This article needs additional citations for verification. Please help improve this article by adding citations to reliable sources. Unsourced material may be challenged and removed.Find sources: "Per capita income" – news · newspapers · books · scholar · JSTOR (October 2015) (Learn how and when to remove this template message)
Per capita income (PCI) or total income measures the average income earned per person in a given area (city, region, country, etc.) in a specified year. It is calculated by dividing the area's total income by its total population.
Per capita income is national income divided by population size. Per capita income is often used to measure a sector's average income and compare the wealth of different populations. Per capita income is also often used to measure a country's standard of living. It is usually expressed in terms of a commonly used international currency such as the euro or United States dollar, and is useful because it is widely known, is easily calculable from readily available gross domestic product (GDP) and population estimates, and produces a useful statistic for comparison of wealth between sovereign territories. This helps to ascertain a country's development status. It is one of the three measures for calculating the Human Development Index of a country. Per capita income is also called average income.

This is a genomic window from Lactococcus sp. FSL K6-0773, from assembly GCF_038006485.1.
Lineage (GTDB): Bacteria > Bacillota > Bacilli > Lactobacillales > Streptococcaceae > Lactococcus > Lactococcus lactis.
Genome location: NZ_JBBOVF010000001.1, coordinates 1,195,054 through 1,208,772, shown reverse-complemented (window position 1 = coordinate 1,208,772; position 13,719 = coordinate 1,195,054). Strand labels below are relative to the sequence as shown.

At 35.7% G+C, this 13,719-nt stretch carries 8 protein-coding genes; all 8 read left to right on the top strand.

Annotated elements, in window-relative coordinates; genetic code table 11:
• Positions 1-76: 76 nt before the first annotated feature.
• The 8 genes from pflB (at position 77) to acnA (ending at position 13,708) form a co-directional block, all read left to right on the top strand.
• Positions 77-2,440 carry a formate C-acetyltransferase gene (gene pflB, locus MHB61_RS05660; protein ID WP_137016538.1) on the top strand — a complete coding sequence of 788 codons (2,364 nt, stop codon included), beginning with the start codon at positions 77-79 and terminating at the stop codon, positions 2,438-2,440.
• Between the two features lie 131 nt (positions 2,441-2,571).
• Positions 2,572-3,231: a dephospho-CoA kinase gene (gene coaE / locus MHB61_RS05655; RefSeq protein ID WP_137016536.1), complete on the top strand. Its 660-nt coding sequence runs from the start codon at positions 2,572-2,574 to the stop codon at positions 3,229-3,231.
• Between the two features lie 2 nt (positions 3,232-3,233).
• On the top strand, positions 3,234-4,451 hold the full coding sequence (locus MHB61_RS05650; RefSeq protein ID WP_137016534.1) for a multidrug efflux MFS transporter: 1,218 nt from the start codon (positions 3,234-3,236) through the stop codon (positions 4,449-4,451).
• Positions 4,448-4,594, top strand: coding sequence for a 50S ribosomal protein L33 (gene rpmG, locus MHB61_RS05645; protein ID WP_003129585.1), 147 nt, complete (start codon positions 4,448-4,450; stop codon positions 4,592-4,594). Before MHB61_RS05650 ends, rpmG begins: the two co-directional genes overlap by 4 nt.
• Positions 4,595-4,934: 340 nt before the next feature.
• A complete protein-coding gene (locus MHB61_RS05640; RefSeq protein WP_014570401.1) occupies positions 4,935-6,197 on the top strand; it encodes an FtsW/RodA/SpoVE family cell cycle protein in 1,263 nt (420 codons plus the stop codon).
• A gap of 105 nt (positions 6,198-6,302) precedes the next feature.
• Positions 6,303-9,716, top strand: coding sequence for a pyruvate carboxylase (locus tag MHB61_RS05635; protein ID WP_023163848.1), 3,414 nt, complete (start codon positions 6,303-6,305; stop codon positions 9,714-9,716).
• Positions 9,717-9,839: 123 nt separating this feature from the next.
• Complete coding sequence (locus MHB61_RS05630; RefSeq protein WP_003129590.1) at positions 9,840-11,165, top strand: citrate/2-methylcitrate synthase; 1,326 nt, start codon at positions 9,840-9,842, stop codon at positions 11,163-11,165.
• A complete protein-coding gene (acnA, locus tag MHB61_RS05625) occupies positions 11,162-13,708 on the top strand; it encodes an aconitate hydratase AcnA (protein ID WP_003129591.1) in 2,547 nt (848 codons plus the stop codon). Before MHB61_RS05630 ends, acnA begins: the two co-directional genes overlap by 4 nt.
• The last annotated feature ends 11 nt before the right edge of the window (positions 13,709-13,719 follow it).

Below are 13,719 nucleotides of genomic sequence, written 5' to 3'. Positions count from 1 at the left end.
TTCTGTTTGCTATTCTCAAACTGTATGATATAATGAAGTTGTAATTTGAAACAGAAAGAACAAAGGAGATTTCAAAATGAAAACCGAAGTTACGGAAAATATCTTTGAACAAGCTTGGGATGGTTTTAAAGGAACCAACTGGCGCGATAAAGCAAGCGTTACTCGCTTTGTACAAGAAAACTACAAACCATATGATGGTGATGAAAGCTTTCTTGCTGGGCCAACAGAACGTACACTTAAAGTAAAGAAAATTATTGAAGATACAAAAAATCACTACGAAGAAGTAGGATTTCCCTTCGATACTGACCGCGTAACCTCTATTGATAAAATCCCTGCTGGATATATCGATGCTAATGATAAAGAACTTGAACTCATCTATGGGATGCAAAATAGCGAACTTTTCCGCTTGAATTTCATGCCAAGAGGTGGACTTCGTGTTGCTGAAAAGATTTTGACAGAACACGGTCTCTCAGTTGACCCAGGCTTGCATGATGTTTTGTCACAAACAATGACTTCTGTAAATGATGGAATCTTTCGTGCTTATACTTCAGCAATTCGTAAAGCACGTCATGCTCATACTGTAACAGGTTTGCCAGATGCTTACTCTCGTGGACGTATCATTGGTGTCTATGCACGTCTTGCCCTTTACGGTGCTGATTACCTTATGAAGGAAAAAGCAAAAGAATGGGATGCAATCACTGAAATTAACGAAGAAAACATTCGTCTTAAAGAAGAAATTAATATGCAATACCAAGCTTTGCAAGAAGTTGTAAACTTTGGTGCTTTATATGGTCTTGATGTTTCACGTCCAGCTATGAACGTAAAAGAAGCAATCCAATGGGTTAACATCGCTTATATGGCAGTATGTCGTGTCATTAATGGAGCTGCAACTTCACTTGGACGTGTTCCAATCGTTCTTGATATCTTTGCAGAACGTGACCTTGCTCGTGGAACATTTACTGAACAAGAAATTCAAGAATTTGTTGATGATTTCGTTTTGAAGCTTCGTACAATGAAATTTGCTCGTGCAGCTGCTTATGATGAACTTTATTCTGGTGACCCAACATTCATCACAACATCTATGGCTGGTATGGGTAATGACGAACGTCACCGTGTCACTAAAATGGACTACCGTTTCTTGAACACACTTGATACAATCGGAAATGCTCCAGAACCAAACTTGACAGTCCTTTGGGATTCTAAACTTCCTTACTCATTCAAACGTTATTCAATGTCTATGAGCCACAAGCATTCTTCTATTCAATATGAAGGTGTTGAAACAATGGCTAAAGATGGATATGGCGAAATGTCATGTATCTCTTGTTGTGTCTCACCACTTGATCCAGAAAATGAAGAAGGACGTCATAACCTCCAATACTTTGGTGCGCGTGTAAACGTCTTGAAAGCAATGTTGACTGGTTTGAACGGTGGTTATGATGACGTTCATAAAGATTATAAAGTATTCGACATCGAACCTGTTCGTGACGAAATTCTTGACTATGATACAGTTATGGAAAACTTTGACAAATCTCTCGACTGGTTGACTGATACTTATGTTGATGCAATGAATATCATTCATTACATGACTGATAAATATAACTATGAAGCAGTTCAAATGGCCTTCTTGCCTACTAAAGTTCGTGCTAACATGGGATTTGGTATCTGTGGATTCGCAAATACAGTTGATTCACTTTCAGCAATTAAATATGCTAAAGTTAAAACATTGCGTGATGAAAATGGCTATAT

Critics often cite the following drawbacks to the use of per capita income:
- Comparisons of per capita income over time need to consider inflation. Without adjusting for inflation, figures tend to overstate the effects of economic growth.
- International comparisons can be distorted by cost of living differences not reflected in exchange rates. Where the objective is to compare living standards between countries, adjusting for differences in purchasing power parity will more accurately reflect what people are actually able to buy with their money.
- It is a mean value and does not reflect income distribution. If a country's income distribution is skewed, a small wealthy class can increase per capita income substantially while the majority of the population has no change in income. In this respect, median income is more useful when measuring of prosperity than per capita income, as it is less influenced by outliers.
- Non-monetary activity, such as barter or services provided within the family, is usually not counted. The importance of these services varies widely among economies.
- Per capita income does not consider whether income is invested in factors likely to improve the area's development, such as health, education, or infrastructure.